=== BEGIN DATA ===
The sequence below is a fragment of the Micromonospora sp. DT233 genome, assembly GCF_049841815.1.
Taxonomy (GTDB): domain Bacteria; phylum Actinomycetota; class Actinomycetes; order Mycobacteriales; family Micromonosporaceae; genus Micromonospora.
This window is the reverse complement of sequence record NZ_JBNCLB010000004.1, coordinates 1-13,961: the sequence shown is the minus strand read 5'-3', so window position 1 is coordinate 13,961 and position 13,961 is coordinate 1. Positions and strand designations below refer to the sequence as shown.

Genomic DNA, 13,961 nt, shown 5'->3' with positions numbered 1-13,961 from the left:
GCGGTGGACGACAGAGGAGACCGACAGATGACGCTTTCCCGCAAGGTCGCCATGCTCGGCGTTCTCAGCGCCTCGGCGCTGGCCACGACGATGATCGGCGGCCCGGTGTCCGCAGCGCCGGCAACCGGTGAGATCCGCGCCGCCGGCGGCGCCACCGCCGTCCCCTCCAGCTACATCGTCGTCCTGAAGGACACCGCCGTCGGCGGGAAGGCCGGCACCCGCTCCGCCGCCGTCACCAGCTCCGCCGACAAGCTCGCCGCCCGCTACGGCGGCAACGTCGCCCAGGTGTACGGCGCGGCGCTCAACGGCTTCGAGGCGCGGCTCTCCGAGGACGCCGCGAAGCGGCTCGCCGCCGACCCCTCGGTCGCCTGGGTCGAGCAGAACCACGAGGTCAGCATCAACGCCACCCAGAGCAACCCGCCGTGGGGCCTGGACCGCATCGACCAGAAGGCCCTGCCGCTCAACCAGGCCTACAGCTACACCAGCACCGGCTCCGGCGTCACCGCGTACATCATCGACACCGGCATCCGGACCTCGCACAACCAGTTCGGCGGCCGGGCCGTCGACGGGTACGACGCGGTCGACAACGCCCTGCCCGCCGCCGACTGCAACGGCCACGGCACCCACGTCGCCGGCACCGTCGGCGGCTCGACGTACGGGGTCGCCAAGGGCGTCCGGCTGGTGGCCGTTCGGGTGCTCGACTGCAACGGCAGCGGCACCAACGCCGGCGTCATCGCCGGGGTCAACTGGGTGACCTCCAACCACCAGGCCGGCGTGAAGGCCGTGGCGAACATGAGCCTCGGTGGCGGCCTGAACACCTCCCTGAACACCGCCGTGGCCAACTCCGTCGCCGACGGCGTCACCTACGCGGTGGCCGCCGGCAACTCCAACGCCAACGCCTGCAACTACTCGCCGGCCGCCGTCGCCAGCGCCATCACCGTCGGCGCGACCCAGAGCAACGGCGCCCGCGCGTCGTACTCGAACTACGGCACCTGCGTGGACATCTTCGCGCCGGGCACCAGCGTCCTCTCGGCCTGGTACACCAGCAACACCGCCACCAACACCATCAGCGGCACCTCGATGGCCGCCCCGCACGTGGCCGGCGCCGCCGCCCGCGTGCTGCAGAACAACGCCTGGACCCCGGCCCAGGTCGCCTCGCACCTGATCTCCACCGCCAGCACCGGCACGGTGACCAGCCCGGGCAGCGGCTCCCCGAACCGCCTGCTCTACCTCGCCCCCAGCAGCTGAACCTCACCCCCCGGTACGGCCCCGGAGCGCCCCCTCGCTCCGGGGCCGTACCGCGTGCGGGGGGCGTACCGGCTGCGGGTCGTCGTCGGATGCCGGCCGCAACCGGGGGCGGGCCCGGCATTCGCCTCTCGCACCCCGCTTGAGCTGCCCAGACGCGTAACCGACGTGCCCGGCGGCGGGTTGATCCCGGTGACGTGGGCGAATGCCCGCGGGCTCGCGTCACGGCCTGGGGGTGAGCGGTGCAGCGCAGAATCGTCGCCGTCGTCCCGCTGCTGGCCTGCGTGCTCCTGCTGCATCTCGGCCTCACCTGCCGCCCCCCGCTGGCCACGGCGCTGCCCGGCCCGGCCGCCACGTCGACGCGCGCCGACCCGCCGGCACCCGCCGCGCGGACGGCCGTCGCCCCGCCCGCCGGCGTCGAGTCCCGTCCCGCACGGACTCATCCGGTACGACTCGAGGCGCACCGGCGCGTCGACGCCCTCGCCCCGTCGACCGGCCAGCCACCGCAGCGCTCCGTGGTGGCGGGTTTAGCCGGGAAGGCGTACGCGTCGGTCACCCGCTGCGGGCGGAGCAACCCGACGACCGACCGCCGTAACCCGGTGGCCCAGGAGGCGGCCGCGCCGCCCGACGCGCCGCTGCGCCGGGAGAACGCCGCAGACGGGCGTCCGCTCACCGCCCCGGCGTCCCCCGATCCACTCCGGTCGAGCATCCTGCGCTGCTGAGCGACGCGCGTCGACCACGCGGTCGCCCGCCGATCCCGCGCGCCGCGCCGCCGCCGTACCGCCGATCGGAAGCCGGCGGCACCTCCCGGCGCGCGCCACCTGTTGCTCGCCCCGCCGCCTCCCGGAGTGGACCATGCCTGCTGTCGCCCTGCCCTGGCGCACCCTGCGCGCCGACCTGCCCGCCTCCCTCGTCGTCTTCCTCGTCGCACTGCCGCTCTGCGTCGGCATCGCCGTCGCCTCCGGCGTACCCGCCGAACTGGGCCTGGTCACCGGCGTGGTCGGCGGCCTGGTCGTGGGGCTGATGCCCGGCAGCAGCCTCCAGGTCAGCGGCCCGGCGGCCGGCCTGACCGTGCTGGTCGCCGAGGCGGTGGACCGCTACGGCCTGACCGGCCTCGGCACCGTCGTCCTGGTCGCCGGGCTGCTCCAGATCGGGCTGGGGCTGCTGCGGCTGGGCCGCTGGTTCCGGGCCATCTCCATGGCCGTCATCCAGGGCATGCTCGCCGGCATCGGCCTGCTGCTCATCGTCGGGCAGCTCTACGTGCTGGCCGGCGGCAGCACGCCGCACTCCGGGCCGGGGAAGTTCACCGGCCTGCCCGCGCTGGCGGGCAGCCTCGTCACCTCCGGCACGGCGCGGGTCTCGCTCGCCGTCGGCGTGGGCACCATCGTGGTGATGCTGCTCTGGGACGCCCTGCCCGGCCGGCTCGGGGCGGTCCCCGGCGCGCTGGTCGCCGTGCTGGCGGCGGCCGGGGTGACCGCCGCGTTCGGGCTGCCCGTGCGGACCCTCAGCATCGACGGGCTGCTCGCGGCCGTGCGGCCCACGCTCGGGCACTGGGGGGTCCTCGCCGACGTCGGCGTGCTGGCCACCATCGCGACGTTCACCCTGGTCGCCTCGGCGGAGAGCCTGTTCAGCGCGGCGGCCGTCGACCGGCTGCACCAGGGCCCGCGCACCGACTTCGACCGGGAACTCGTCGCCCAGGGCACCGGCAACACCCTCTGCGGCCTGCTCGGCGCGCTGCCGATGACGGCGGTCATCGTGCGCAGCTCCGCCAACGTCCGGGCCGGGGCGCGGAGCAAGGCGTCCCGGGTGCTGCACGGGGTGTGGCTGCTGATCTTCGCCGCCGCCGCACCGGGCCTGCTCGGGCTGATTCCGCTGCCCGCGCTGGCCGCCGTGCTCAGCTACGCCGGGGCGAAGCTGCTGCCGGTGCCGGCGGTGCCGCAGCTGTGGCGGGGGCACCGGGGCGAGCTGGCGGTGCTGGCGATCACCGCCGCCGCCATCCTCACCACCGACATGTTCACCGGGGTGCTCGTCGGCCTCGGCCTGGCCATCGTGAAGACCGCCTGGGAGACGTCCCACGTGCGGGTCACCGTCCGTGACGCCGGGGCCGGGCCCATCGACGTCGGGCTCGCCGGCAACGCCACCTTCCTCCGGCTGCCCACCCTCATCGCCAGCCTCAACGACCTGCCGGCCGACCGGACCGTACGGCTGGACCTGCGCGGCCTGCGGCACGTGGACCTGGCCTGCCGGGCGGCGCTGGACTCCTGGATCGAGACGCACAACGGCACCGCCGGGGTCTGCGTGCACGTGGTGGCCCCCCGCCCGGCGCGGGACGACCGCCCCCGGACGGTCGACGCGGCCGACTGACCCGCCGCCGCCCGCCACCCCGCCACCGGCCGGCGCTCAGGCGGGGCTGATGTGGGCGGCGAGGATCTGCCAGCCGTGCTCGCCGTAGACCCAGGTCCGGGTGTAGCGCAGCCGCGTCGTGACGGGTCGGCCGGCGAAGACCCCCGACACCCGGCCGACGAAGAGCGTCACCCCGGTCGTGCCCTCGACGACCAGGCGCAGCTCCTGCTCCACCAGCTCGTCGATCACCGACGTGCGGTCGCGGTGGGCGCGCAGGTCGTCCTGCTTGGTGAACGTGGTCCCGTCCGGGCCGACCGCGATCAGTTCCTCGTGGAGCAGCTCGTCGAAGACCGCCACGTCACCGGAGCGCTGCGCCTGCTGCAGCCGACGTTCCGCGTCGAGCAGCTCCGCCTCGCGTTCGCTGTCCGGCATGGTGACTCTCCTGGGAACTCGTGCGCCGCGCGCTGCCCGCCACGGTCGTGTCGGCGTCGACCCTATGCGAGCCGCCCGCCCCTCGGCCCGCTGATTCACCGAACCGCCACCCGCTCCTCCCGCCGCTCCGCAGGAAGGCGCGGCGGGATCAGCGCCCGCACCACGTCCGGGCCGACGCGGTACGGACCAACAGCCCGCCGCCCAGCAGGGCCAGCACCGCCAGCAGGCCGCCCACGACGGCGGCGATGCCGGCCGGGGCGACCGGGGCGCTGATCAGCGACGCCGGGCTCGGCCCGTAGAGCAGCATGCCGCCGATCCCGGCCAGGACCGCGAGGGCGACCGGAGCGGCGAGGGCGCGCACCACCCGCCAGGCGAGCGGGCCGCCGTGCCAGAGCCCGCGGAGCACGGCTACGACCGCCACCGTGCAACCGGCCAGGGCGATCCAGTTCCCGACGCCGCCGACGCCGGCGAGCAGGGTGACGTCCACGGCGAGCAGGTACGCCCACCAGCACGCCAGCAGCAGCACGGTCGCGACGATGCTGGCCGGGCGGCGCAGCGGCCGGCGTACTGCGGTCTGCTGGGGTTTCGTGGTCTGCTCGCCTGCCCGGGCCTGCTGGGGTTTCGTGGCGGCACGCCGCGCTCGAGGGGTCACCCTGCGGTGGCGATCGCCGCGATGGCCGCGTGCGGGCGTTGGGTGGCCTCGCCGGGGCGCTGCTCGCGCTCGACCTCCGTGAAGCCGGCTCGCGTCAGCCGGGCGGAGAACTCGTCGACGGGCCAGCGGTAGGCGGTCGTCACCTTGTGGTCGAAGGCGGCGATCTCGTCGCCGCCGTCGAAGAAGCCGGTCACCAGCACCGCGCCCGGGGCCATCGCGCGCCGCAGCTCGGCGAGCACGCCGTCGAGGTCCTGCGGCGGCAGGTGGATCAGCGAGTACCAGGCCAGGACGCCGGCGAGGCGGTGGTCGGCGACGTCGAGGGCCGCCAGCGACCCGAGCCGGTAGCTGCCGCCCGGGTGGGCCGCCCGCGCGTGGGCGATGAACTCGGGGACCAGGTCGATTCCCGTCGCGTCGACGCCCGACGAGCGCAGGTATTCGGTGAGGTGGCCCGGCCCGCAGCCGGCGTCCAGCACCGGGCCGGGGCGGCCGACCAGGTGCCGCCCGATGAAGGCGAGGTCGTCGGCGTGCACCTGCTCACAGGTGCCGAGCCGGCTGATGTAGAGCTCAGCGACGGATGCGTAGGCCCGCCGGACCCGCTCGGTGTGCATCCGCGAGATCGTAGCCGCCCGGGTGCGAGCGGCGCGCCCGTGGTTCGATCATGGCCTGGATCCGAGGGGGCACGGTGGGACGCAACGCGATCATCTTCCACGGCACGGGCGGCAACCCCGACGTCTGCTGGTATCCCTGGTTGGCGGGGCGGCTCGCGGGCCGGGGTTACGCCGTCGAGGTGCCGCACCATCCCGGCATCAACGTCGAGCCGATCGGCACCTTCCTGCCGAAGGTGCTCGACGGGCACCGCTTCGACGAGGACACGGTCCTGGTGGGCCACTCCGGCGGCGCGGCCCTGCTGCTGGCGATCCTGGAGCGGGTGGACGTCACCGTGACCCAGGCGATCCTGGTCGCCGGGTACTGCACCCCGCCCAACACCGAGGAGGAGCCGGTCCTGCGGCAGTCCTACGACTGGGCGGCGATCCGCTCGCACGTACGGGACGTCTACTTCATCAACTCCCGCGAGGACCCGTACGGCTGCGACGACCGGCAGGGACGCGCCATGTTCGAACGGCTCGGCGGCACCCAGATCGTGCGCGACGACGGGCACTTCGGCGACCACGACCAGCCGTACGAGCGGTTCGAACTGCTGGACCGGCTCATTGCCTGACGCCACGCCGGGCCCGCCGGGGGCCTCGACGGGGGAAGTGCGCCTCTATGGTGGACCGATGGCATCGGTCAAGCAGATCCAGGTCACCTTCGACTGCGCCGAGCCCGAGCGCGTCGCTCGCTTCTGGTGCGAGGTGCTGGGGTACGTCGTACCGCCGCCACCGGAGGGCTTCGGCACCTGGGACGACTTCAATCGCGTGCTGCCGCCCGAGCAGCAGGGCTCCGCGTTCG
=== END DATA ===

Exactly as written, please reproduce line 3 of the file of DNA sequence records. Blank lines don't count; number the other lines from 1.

This window is the reverse complement of sequence record NZ_JBNCLB010000004.1, coordinates 1-13,961: the sequence shown is the minus strand read 5'-3', so window position 1 is coordinate 13,961 and position 13,961 is coordinate 1. Positions and strand designations below refer to the sequence as shown.